A smooth sea never made a skillful mariner…

Water saves lives – this is an uncontested truth. What often goes unsaid is that the same life-giving source can just as easily take away life. This is all too often illustrated in the new and economically emancipated South Africa. One of the fruits of our democratic nation is that both black and white are now liberated to earn money and rent and/or own property, some of which boast sparkling blue swimming pools.


However, with rights come responsibilities and without adequate training and accountability, these swimming pools, little buckets of water, bathtubs and unattended puddles, as well as our eagerly anticipated annual trips to the ocean, are turning out to be death traps in our midst. Our children are drowning and we are not doing enough to equip them with the skills to navigate these watery pleasure zones. We are not doing our bit to reveal to them that the dangers of their much loved water wonderlands and that the fun they can have splashing in the warmth of spring can pose a threat… water can kill!


There is a general reluctance, especially among people of colour, to teach our children to swim from infancy. Housekeepers are often not trained to deal with the lurking threats of possible drowning. As a mother, I cannot describe the unbearable pain of losing a child. Words fail me. I have been there. You never really get over it; you just learn to somehow live with your fragmented self that remains after the loss. While my loss was not as a result of a drowning, my mind struggles to come to terms with the agonising stats of child drownings that seem to gain momentum at this time of the year. And in many cases, these senseless deaths are avoidable. Let it not be said that one more young life was lost because we let down our guard. Please be vigilant this season! If you do not know how to swim, take swimming lessons and have your children take them too. Join a CPR course and have your childminder do the same! Such skills could save lives and, in fact, do their bit to preserve the future.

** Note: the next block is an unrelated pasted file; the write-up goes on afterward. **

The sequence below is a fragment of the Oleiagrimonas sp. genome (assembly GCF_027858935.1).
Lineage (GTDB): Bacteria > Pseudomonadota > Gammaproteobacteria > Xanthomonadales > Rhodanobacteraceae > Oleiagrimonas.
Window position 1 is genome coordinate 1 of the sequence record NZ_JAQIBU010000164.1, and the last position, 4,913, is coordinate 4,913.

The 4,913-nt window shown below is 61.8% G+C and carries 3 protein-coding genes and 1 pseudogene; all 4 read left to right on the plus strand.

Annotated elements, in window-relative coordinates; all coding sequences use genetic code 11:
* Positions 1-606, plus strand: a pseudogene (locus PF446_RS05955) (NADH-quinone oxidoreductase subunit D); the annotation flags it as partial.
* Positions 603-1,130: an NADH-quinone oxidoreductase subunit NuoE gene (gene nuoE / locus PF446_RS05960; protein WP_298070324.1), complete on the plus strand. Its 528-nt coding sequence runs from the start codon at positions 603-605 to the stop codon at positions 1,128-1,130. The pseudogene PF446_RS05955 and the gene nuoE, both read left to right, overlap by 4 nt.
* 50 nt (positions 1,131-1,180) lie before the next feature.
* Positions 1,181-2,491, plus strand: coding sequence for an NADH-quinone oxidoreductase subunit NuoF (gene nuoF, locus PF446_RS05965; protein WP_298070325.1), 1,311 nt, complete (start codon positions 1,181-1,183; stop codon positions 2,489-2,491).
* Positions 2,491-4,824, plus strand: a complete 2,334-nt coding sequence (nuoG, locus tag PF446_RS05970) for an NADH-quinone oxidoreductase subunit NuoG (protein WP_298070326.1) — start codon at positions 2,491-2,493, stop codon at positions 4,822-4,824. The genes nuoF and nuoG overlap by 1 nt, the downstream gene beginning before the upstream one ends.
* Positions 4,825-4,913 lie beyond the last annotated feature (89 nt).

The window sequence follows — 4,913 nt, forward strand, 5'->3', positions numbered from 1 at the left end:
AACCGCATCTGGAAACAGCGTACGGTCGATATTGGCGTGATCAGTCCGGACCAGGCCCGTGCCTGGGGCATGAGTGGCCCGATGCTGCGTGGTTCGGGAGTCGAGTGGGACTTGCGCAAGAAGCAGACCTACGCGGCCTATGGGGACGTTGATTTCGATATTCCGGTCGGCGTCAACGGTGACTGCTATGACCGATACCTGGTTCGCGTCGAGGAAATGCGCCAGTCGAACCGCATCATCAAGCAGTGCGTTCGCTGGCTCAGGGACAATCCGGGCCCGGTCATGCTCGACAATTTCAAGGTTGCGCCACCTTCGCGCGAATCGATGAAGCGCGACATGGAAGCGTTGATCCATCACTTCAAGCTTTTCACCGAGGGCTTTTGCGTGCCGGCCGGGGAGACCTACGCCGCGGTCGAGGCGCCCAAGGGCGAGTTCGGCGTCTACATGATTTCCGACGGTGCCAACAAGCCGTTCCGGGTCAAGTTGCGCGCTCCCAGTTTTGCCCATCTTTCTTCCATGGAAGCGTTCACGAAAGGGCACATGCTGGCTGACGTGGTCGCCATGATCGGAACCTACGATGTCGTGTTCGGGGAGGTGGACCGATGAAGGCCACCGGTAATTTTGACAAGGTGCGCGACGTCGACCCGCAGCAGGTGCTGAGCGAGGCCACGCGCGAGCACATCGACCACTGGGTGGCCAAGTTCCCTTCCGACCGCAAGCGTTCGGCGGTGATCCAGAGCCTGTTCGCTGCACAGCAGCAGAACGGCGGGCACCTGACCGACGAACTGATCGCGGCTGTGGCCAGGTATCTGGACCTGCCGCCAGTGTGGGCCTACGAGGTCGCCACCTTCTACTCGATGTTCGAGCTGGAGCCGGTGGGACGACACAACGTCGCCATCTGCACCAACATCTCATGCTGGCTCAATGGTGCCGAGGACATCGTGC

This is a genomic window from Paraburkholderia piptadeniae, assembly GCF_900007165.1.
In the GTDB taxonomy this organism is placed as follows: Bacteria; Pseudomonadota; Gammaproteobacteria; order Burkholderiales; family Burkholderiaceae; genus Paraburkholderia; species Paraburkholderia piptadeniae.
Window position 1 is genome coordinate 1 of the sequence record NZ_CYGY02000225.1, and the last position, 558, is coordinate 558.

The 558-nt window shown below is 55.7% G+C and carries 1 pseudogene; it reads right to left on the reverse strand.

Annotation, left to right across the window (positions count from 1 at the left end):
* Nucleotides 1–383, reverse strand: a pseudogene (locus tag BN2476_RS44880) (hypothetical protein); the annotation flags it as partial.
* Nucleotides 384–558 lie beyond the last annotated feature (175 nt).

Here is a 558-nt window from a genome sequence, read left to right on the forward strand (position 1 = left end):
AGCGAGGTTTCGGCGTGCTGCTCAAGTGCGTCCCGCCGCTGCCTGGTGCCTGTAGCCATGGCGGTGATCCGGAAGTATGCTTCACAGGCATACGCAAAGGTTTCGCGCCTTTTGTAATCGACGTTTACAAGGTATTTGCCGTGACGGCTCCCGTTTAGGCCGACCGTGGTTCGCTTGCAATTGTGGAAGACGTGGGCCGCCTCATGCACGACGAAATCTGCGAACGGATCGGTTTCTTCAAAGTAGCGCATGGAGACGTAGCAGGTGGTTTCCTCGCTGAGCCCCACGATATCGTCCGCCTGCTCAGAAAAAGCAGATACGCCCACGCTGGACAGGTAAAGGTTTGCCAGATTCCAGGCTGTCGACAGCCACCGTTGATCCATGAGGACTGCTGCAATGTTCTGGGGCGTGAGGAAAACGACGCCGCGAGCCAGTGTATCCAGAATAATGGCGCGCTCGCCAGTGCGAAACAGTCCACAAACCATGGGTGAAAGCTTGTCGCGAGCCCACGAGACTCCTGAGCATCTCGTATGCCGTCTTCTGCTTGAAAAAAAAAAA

In African tradition, you do not need to know someone to share in their grief or celebrate at cermonies like funerals and marriage. Go show your support that we are one united community. Your loss is our loss. I share your pain and I am here to bear it with you. In short, I am because you are. With that said, I would like to close with the words of a stranger whose funeral I attended. She lost her young son. The coffin was so tiny that it took only one man to carry it. He cradled it as he walked closer and closer to the dusty hole. The young childless mother sobbed: “If only I could, I would give everything for one more moment with my son!”


Her moment is gone, but if we do our part we can have many more moments with our loved ones. Water can give life and bring healing again. It really does not have to end this way. We can rewrite our legacies for our children. Be on the lookout, moms and dads! A little bit of unsupervised water is all that is needed to stop a life before it has really begun. Be prepared, extra vigilant and sober-minded. I repeat: water gives life.
 





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